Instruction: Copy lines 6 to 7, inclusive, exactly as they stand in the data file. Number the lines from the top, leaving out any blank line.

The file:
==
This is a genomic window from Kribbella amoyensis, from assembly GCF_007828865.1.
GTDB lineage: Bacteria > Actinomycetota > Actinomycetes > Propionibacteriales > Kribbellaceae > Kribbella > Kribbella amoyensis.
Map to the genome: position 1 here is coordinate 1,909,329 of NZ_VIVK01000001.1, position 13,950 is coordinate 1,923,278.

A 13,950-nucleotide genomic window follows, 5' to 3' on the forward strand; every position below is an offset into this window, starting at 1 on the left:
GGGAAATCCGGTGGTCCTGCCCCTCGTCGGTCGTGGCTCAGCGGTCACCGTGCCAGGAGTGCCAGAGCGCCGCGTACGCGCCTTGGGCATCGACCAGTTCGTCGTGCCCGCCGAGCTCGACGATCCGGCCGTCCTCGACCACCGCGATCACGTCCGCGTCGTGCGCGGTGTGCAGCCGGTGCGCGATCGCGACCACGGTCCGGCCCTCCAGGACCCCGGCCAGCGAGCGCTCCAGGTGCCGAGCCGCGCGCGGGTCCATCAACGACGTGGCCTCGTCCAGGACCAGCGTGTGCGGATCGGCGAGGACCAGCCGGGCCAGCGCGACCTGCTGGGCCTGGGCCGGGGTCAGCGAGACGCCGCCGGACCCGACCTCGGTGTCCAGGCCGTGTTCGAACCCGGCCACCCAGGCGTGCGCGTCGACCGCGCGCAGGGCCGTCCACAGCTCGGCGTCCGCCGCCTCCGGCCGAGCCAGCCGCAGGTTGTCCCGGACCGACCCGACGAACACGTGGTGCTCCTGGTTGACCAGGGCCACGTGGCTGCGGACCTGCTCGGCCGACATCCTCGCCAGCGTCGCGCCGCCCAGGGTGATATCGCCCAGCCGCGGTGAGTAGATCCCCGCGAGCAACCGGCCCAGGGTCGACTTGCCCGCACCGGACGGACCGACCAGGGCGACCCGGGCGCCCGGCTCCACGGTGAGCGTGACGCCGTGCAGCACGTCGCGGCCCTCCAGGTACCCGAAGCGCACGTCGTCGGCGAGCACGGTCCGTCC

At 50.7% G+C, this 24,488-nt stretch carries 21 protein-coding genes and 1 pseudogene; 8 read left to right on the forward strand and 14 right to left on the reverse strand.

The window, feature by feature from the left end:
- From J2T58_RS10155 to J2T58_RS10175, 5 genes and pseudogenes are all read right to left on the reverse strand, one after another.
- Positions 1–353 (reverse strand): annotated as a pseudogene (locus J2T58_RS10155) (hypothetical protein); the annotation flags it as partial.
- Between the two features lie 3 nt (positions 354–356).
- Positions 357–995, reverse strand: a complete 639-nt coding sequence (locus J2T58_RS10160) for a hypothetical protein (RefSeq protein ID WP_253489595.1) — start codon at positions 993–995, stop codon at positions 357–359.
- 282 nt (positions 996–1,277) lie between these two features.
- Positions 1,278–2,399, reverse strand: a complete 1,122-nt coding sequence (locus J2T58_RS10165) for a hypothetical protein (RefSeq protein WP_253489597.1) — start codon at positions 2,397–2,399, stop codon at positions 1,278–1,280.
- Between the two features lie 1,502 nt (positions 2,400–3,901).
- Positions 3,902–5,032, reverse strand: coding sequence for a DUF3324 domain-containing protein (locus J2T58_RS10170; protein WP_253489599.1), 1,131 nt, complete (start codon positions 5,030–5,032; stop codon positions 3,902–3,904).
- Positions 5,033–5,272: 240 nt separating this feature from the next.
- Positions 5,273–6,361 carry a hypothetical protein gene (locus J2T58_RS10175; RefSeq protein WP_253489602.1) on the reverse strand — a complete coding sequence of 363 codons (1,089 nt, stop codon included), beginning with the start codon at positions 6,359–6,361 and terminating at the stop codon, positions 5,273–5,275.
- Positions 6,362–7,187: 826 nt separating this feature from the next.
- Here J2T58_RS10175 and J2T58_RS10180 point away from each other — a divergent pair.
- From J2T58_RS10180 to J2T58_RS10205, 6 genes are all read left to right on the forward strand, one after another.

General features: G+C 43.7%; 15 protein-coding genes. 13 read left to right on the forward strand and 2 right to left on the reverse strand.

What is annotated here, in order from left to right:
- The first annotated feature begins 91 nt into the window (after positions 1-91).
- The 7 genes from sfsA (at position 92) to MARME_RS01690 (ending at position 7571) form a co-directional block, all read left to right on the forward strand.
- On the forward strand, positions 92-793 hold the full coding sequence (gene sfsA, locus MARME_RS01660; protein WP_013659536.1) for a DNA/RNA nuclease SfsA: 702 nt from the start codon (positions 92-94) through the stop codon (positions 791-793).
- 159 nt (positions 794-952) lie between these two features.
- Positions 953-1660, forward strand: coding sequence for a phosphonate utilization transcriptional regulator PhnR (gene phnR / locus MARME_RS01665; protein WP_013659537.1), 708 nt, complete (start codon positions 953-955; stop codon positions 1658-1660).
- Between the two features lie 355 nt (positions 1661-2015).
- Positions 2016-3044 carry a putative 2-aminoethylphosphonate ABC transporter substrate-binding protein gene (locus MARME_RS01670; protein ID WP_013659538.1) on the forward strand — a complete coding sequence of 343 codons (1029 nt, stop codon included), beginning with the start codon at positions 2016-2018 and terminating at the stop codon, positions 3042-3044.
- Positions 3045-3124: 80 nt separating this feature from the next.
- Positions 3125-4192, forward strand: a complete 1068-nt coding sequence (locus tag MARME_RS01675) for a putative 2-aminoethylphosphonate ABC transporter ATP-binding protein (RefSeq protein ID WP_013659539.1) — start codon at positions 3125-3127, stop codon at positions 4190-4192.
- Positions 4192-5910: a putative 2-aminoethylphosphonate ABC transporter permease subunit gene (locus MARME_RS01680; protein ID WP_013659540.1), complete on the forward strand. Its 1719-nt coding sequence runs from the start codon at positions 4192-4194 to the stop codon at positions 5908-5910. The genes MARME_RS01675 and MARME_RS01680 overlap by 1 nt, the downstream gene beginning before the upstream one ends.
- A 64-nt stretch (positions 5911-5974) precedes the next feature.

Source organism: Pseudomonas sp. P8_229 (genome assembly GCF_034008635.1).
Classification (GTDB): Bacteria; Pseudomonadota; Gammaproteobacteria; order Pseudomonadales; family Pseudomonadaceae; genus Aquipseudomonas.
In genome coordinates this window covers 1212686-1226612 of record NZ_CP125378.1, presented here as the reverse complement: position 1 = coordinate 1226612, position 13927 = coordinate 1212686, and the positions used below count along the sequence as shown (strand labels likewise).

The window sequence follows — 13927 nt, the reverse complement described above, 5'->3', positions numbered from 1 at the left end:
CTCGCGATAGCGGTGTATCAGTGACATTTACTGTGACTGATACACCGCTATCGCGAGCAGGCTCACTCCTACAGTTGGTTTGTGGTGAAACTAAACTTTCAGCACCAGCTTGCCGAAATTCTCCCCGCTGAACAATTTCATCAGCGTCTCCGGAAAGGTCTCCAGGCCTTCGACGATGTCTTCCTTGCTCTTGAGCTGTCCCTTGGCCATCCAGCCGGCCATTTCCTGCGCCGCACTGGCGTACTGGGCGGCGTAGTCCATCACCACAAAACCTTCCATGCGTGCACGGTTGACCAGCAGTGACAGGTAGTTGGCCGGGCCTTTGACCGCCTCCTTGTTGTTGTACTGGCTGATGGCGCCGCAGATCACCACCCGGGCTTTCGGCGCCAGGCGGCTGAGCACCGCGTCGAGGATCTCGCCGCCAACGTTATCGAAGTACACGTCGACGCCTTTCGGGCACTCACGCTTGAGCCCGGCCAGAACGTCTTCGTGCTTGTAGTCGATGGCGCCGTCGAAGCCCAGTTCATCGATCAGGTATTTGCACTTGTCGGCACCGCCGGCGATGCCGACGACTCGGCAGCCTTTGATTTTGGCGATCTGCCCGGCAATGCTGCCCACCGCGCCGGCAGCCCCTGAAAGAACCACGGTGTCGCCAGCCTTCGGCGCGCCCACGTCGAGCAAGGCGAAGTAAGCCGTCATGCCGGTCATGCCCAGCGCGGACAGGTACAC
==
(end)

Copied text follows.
At 50.7% G+C, this 24,488-nt stretch carries 21 protein-coding genes and 1 pseudogene; 8 read left to right on the forward strand and 14 right to left on the reverse strand.

The window, feature by feature from the left end: